Skip Navigation Archive: U.S. Department of Health and Human Services U.S. Department of Health and Human Services
Archive: Agency for Healthcare Research Quality www.ahrq.gov
Archival print banner

This information is for reference purposes only. It was current when produced and may now be outdated. Archive material is no longer maintained, and some links may not work. Persons with disabilities having difficulty accessing this information should contact us at: https://info.ahrq.gov. Let us know the nature of the problem, the Web address of what you want, and your contact information.

Please go to www.ahrq.gov for current information.

  • Publication # 13-RA004

The March 2014 issue of Research Activities was the last issue of the monthly newsletter. AHRQ is transitioning to a new quarterly thematic publication that will provide longer, more in-depth analyses of individual topics related to AHRQ’s four priority areas. This new publication will be available online  in the Fall.

Research Activities readers will still be able to access published studies by AHRQ and AHRQ-supported researchers on the AHRQ Research Studies Web page, which will be online later this Spring. Studies can be accessed by first author, publication date, and key word.

Thanks to all our readers over the years who have told us how much they have enjoyed the newsletter. We hope our new quarterly publication will be equally useful in learning more about AHRQ and the field of health services research!

For questions, please contact Research Activities managing editor, Gail Makulowich, at gail.makulowich@ahrq.hhs.gov or at 301-427-1711.

Antipsychotic choices in nursing homes partly influenced by nursing home’s prescribing culture

Elderly Health/Long-Term Care

Between one-fifth and one-third of all nursing home patients receive antipsychotic medications. Their use continues to remain popular despite serious safety concerns. Today, nursing homes can select from older, conventional agents to newer, atypical ones. A new study reveals that the majority of nursing homes favor treating patients with atypical antipsychotics. Yet, patients and facility characteristics contribute partially to the medications selected.

Using a variety of data sources, including Medicaid and Medicare data, the researchers identified 65,618 patients 65 years or older residing in nursing homes in 45 States. All had started treatment with an antipsychotic after their admission between 2001 and 2005. Nearly half of the nursing homes studied (45 percent) never prescribed a conventional antipsychotic medication. In fact, 91.2 percent of patients started treatment with an atypical medication. Of the 8.8 percent of patients treated with a conventional medication, the most frequently prescribed drugs were haloperidol (86 percent) and chlorpromazine (8 percent).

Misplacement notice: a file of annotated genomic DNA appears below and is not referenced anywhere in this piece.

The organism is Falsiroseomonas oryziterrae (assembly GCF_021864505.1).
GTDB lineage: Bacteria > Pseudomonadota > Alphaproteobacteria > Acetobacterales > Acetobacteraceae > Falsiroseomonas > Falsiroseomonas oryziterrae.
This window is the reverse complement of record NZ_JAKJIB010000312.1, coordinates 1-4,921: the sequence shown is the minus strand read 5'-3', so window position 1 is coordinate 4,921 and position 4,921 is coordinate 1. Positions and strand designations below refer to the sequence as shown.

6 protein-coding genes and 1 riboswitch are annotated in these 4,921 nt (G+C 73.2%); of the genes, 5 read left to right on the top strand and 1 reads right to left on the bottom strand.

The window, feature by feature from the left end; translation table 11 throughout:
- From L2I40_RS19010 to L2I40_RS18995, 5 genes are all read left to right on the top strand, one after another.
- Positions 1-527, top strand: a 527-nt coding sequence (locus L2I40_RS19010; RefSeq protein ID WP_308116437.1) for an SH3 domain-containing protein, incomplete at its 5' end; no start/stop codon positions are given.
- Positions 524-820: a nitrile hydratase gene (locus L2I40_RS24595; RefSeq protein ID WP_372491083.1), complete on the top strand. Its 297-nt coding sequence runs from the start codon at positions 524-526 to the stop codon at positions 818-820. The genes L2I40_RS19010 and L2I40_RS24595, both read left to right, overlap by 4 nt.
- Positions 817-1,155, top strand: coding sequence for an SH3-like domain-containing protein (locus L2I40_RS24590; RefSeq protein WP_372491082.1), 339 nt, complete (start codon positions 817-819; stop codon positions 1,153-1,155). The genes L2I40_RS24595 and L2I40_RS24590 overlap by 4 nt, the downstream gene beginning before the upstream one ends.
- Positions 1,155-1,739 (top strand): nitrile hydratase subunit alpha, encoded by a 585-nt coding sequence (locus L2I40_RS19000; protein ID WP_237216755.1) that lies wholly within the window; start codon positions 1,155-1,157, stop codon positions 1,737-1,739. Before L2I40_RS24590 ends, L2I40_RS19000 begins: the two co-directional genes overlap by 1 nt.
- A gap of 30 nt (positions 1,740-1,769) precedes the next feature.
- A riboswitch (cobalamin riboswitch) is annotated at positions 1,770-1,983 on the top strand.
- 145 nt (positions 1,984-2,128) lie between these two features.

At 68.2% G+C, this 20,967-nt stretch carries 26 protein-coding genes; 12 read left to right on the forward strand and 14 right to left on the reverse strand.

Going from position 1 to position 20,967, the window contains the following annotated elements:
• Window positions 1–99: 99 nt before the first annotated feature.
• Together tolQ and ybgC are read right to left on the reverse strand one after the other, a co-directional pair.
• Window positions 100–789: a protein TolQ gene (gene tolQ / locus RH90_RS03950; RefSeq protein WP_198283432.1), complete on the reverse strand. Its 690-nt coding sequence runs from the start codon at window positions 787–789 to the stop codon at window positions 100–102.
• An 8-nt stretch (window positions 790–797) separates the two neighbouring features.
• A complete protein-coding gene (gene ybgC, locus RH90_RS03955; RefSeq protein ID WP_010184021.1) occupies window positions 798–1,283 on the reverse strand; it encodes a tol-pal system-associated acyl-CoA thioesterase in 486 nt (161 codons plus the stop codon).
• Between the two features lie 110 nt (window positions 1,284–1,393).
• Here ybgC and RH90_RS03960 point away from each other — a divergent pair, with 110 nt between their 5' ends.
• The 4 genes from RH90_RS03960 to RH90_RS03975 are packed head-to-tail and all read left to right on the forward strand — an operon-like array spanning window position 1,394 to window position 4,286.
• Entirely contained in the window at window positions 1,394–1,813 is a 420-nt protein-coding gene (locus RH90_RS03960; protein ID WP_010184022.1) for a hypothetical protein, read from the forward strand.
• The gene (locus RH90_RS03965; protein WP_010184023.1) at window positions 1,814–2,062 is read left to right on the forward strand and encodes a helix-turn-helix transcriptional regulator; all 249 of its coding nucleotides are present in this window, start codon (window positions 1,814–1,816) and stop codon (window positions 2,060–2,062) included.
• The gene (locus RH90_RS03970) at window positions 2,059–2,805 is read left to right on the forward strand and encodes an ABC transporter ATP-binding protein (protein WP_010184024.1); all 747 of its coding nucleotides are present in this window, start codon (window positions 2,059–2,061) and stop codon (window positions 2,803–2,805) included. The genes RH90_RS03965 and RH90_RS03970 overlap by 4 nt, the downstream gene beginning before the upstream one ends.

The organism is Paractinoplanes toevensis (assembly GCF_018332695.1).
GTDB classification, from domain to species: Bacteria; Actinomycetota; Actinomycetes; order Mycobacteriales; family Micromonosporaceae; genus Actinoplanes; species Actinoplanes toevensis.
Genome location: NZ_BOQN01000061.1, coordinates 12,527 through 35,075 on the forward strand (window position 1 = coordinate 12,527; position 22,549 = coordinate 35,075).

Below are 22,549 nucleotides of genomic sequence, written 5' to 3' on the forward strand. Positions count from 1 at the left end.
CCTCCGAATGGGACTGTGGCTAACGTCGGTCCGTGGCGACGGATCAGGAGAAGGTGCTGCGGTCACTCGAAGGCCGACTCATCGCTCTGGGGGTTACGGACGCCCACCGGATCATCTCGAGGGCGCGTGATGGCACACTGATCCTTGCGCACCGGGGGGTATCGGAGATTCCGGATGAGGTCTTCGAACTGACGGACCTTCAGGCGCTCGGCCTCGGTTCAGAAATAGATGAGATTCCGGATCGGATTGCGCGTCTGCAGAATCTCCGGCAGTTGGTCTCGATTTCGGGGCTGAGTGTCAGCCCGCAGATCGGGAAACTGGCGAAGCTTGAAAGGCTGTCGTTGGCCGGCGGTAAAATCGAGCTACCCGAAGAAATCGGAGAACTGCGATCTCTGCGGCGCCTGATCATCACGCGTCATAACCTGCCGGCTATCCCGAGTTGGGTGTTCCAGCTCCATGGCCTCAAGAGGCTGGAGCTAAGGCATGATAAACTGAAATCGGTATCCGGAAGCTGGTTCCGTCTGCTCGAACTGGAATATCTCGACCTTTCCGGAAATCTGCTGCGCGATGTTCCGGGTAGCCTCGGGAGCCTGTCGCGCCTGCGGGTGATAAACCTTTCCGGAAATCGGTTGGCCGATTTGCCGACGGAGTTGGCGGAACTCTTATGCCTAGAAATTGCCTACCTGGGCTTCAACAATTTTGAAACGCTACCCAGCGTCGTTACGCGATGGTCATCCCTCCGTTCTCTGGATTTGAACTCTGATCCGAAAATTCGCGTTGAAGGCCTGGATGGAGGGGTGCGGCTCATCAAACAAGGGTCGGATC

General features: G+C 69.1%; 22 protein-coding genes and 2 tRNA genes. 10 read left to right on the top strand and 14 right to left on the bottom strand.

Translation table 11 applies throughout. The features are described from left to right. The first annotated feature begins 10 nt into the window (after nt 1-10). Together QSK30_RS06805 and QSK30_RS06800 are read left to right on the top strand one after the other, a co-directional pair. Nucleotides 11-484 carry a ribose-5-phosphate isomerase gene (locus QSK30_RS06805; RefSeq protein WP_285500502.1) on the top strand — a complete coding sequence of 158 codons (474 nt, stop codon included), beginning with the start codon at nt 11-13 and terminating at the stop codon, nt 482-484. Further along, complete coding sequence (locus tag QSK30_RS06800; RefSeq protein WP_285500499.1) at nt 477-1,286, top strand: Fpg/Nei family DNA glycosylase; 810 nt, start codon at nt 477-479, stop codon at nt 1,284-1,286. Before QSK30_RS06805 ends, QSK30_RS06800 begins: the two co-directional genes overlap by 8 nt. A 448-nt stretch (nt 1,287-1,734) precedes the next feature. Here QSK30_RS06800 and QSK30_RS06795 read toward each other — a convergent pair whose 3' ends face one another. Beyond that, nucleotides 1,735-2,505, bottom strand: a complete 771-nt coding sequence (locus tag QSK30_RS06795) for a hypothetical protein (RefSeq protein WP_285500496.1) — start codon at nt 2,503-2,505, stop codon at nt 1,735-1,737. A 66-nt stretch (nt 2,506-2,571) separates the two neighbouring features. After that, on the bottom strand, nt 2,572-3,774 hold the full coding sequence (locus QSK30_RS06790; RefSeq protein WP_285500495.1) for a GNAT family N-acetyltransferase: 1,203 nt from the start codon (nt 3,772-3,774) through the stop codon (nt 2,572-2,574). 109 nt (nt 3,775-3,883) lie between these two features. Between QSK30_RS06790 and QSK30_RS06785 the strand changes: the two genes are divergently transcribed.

Among atypical agents, the most popular choices were risperidone (41 percent) followed by olanzapine (32 percent) and quetiapine (23 percent). Nursing homes that favored conventional agents tended to have a larger proportion of less educated patients. They also had a greater proportion of patients with congestive heart failure and those with a history of hypnotic medication use. Facilities preferring atypical agents had more white patients and more patients with dementia or depression. Nursing homes prescribing conventional agents tended to be hospital-based, while those prescribing atypical agents tended to be larger, urban-based facilities with special Alzheimer care units and a team-based approach to care.

Individually, patient characteristics accounted for 36 percent of the between-nursing home variation in prescribing (atypical vs. conventional antipsychotic), facility characteristics for 23 percent, and nursing home prescribing tendency (prescribing 'culture') for 81 percent. The study was supported in part by the Agency for Healthcare Research and Quality (HS17918).

See "Variation in antipsychotic treatment choice across US nursing homes," by Krista F. Huybrechts, MS, PhD, Kenneth J. Rothman, DrPH, M. Alan Brookhart, PhD, and others in the February 2012 Journal of Clinical Psychopharmacology 32(1), pp. 11-17.

KB

Page last reviewed January 2013
Internet Citation: Antipsychotic choices in nursing homes partly influenced by nursing home’s prescribing culture: Elderly Health/Long-Term Care. January 2013. Agency for Healthcare Research and Quality, Rockville, MD. https://archive.ahrq.gov/news/newsletters/research-activities/13jan/0113RA18.html

 

The information on this page is archived and provided for reference purposes only.

 

AHRQ Advancing Excellence in Health Care